The collection is of its time and shows just how different the bottlings in the 21st century have been than from those of the 20th century while nonetheless meeting the number one objective of securing customer loyalty. It is also a collection that shows “time” has lost its traditional position as the most important factor in a bottle’s price. These days, bottles can become collectables as soon as they are released, and some even before, so high are enthusiasts’ expectations. It is no longer rare to see a whisky’s value increase two or even three-fold just a few days or weeks after its release, a phenomenon that in the past would have taken years. Now more than ever the collectables market is subject to the laws of supply and demand, and, where the 20th century was the century of abundance, the 21st seems set to be a century of rarity.
We were lucky enough to be able to speak to the seller about their collection.
Initially a wine enthusiast, the seller developed an interest in spirits in the early 2000s. Indeed, it was La Maison du Whisky’s collections that helped them learn more about the subject, introducing them to products beyond the great classics and off the beaten track. They soon gravitated towards independent bottlers, favouring these bottlings over official releases. Their favourite bottlers? Our private collector specifically mentioned the Scottish independent bottler Signatory Vintage, as well as Berry Bros and the Italian bottler Hidden Spirits. When it comes to rum, which has been a more recent discovery, they confessed to having a particular soft spot for the Italian bottler Velier, first for the now-legendary bottlings from British Guiana, the black bottles, Enmore, Blairmont and Uitvlugt, and then for Caroni.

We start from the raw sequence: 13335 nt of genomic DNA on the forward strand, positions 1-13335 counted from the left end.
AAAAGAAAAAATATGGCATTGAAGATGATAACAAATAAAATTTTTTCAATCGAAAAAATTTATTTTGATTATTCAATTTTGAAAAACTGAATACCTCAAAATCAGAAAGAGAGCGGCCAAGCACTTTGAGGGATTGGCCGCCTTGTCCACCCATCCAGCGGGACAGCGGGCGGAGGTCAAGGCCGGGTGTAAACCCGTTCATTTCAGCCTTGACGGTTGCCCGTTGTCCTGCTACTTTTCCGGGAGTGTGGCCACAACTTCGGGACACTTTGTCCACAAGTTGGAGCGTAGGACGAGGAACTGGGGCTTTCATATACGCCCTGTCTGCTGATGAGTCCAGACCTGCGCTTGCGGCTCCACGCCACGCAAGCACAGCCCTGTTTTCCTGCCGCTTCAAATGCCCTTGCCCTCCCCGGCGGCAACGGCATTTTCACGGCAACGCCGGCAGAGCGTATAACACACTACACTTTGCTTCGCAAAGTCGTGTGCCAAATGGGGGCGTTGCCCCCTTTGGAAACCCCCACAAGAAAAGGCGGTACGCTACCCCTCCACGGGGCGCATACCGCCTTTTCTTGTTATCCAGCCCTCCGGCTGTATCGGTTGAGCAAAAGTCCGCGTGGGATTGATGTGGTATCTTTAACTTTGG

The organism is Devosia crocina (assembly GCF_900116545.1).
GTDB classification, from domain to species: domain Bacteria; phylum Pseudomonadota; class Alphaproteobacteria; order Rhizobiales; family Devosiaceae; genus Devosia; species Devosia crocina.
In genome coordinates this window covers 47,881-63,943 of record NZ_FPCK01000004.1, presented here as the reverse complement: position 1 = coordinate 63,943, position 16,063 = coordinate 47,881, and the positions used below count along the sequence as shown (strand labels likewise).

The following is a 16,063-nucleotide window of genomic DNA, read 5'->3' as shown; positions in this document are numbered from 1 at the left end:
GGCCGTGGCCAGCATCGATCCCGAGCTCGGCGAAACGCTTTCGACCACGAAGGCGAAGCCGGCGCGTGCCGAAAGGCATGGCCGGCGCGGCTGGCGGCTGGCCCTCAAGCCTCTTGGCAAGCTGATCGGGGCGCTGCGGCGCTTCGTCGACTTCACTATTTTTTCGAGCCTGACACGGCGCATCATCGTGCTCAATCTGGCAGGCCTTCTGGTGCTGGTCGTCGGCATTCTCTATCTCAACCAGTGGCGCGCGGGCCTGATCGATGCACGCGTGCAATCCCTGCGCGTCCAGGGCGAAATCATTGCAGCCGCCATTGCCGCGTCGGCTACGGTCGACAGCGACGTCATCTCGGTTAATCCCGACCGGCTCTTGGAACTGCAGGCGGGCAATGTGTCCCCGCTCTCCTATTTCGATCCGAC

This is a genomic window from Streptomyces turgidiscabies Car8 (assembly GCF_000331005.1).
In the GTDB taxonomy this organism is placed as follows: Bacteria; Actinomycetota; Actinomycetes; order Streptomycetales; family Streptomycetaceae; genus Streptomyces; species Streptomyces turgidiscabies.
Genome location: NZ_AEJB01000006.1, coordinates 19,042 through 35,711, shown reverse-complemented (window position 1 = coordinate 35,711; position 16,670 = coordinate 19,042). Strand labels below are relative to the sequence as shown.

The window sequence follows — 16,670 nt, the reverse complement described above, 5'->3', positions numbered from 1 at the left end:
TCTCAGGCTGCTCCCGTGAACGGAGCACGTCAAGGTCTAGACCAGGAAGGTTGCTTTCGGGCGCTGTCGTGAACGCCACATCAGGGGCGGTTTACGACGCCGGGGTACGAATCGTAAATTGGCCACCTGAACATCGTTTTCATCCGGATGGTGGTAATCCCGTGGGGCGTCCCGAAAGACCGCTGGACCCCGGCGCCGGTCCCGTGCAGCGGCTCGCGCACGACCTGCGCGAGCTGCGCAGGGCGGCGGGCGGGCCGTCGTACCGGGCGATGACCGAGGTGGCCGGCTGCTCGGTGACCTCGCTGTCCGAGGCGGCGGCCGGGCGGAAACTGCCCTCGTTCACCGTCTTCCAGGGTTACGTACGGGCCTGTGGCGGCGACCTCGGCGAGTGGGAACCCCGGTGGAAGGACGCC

The collection was put together through various tastings, notably at trade shows. The bottles have of course all been kept in ideal storage conditions (upright and out of the light). And, although the collection available in this auction features a wealth of truly incredible spirits, the seller has nonetheless kept back many for their own tasting pleasure so they can be shared and passed on.
In addition to this collection, a few geat gems from the last century have slipped into this auction’s selection:
In 1993, Morrison Bowmore released the very first edition of a trilogy dedicated to the year 1964 from the famous distillery of Bowmore. These became known as the Black Bowmore. The three expressions of Black Bowmore 1964 were released from 1993 to 1995. Each bottle was numbered on the back. With time, however, the numbers have faded away. Most of the bottles have a low or very low fill level at around the shoulder of the bottle. When they were first released in France, these versions were sold in specialist shops, such as Repairs de Bacchus, at the price of 1500.00 Frcs.
The niche category of “very” Rare Malts includes this version of Brora 22 Year Old 1972.
Launched in 1995, the Rare Malts range was a great showcase for the distillery, which had closed 12 years earlier in 1983. For the year 1995 alone, no less then eight bottlings of Brora were released from the three years 1977, 1975 and 1972.
The 1972 vintage is now the rarest. While the 60.02% bottling is the hardest to find at auction and fetches around €15,000, the other versions generally go for several thousand euros each. Collectors of this range, take note!
Other bottlings of note: